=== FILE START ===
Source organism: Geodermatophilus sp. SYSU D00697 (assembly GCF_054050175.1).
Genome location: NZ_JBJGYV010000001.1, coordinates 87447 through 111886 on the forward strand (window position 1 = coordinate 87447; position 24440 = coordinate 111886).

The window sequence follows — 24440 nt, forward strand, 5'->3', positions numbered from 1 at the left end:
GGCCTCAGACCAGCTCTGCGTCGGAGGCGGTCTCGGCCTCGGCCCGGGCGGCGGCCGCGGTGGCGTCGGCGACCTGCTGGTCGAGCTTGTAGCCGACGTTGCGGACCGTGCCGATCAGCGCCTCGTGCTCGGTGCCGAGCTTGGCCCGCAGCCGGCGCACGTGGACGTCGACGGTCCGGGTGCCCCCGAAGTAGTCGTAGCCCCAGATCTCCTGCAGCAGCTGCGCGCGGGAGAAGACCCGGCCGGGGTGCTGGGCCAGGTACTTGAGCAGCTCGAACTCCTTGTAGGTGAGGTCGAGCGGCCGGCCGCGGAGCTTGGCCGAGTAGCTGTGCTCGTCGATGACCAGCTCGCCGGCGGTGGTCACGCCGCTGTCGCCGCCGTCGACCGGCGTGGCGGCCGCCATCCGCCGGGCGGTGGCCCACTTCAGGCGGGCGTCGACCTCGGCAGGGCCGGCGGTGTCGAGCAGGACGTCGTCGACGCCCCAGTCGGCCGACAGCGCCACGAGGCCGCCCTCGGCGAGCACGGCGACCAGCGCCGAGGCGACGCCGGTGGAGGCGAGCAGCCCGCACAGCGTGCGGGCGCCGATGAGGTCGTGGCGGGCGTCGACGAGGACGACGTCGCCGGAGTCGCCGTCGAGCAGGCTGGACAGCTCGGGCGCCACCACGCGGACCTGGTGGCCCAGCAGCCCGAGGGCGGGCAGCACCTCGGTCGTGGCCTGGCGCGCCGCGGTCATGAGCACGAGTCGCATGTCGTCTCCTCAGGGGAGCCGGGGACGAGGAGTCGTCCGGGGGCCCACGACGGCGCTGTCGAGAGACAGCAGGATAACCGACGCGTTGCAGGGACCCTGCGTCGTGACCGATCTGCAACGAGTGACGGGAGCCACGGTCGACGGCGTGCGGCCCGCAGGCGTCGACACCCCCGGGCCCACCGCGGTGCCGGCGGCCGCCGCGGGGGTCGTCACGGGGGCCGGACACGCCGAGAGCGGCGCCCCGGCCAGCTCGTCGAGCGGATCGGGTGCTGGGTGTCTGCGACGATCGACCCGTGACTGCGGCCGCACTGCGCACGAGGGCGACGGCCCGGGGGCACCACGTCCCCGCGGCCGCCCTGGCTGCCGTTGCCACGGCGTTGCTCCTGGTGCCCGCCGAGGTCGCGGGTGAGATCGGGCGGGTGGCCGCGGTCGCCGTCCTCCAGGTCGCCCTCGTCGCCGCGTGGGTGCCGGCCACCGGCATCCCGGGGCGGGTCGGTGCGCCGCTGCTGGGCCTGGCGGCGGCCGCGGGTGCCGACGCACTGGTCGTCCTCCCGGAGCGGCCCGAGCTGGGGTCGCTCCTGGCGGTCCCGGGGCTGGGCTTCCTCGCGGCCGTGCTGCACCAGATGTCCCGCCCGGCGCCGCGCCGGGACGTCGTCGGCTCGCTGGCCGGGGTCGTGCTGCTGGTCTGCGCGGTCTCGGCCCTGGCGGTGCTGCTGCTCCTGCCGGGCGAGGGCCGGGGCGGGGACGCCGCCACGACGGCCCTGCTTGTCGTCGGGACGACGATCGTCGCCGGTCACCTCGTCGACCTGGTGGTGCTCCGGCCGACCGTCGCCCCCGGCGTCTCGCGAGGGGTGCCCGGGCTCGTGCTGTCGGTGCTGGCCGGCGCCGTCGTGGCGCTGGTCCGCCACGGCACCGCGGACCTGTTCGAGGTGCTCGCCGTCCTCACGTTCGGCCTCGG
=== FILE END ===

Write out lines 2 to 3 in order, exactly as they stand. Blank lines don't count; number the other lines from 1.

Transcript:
Genome location: NZ_JBJGYV010000001.1, coordinates 87447 through 111886 on the forward strand (window position 1 = coordinate 87447; position 24440 = coordinate 111886).

The window sequence follows — 24440 nt, forward strand, 5'->3', positions numbered from 1 at the left end: